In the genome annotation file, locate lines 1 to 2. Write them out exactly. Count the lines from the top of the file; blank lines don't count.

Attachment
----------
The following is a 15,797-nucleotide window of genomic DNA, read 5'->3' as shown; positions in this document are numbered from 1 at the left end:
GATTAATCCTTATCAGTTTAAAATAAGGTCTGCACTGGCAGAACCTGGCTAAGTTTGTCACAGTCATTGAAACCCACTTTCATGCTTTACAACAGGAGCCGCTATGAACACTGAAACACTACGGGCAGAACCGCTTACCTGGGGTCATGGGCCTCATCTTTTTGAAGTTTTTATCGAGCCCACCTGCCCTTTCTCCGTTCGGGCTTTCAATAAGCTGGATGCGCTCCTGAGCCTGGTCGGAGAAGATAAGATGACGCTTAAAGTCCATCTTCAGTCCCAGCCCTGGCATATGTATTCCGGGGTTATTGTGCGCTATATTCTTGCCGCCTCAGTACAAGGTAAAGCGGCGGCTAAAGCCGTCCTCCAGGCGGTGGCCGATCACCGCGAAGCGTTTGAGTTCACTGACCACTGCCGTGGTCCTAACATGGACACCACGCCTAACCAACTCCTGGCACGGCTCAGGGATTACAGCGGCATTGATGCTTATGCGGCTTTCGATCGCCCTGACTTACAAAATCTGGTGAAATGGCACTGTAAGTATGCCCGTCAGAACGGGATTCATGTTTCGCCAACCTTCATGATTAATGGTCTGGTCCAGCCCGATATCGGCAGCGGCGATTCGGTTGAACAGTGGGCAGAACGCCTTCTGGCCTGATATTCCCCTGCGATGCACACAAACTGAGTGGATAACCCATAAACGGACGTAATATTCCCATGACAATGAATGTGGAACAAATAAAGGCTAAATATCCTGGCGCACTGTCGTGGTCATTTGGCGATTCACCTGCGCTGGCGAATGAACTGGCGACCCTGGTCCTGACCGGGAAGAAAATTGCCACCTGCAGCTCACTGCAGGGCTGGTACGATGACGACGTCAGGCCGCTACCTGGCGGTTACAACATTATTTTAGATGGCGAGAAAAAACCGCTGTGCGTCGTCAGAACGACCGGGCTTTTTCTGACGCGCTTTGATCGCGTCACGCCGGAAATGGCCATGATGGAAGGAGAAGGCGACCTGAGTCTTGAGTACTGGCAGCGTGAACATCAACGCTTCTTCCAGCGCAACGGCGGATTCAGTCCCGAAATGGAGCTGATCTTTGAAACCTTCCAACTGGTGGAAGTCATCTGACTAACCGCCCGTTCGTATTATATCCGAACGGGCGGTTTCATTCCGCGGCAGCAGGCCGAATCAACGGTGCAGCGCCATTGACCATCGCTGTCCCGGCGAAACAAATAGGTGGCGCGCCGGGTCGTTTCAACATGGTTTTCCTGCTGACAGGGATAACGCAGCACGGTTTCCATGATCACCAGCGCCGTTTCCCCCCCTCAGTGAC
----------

The following is a 15,797-nucleotide window of genomic DNA, read 5'->3' as shown; positions in this document are numbered from 1 at the left end:
GATTAATCCTTATCAGTTTAAAATAAGGTCTGCACTGGCAGAACCTGGCTAAGTTTGTCACAGTCATTGAAACCCACTTTCATGCTTTACAACAGGAGCCGCTATGAACACTGAAACACTACGGGCAGAACCGCTTACCTGGGGTCATGGGCCTCATCTTTTTGAAGTTTTTATCGAGCCCACCTGCCCTTTCTCCGTTCGGGCTTTCAATAAGCTGGATGCGCTCCTGAGCCTGGTCGGAGAAGATAAGATGACGCTTAAAGTCCATCTTCAGTCCCAGCCCTGGCATATGTATTCCGGGGTTATTGTGCGCTATATTCTTGCCGCCTCAGTACAAGGTAAAGCGGCGGCTAAAGCCGTCCTCCAGGCGGTGGCCGATCACCGCGAAGCGTTTGAGTTCACTGACCACTGCCGTGGTCCTAACATGGACACCACGCCTAACCAACTCCTGGCACGGCTCAGGGATTACAGCGGCATTGATGCTTATGCGGCTTTCGATCGCCCTGACTTACAAAATCTGGTGAAATGGCACTGTAAGTATGCCCGTCAGAACGGGATTCATGTTTCGCCAACCTTCATGATTAATGGTCTGGTCCAGCCCGATATCGGCAGCGGCGATTCGGTTGAACAGTGGGCAGAACGCCTTCTGGCCTGATATTCCCCTGCGATGCACACAAACTGAGTGGATAACCCATAAACGGACGTAATATTCCCATGACAATGAATGTGGAACAAATAAAGGCTAAATATCCTGGCGCACTGTCGTGGTCATTTGGCGATTCACCTGCGCTGGCGAATGAACTGGCGACCCTGGTCCTGACCGGGAAGAAAATTGCCACCTGCAGCTCACTGCAGGGCTGGTACGATGACGACGTCAGGCCGCTACCTGGCGGTTACAACATTATTTTAGATGGCGAGAAAAAACCGCTGTGCGTCGTCAGAACGACCGGGCTTTTTCTGACGCGCTTTGATCGCGTCACGCCGGAAATGGCCATGATGGAAGGAGAAGGCGACCTGAGTCTTGAGTACTGGCAGCGTGAACATCAACGCTTCTTCCAGCGCAACGGCGGATTCAGTCCCGAAATGGAGCTGATCTTTGAAACCTTCCAACTGGTGGAAGTCATCTGACTAACCGCCCGTTCGTATTATATCCGAACGGGCGGTTTCATTCCGCGGCAGCAGGCCGAATCAACGGTGCAGCGCCATTGACCATCGCTGTCCCGGCGAAACAAATAGGTGGCGCGCCGGGTCGTTTCAACATGGTTTTCCTGCTGACAGGGATAACGCAGCACGGTTTCCATGATCACCAGCGCCGTTTCCCCCCCTCAGTGAC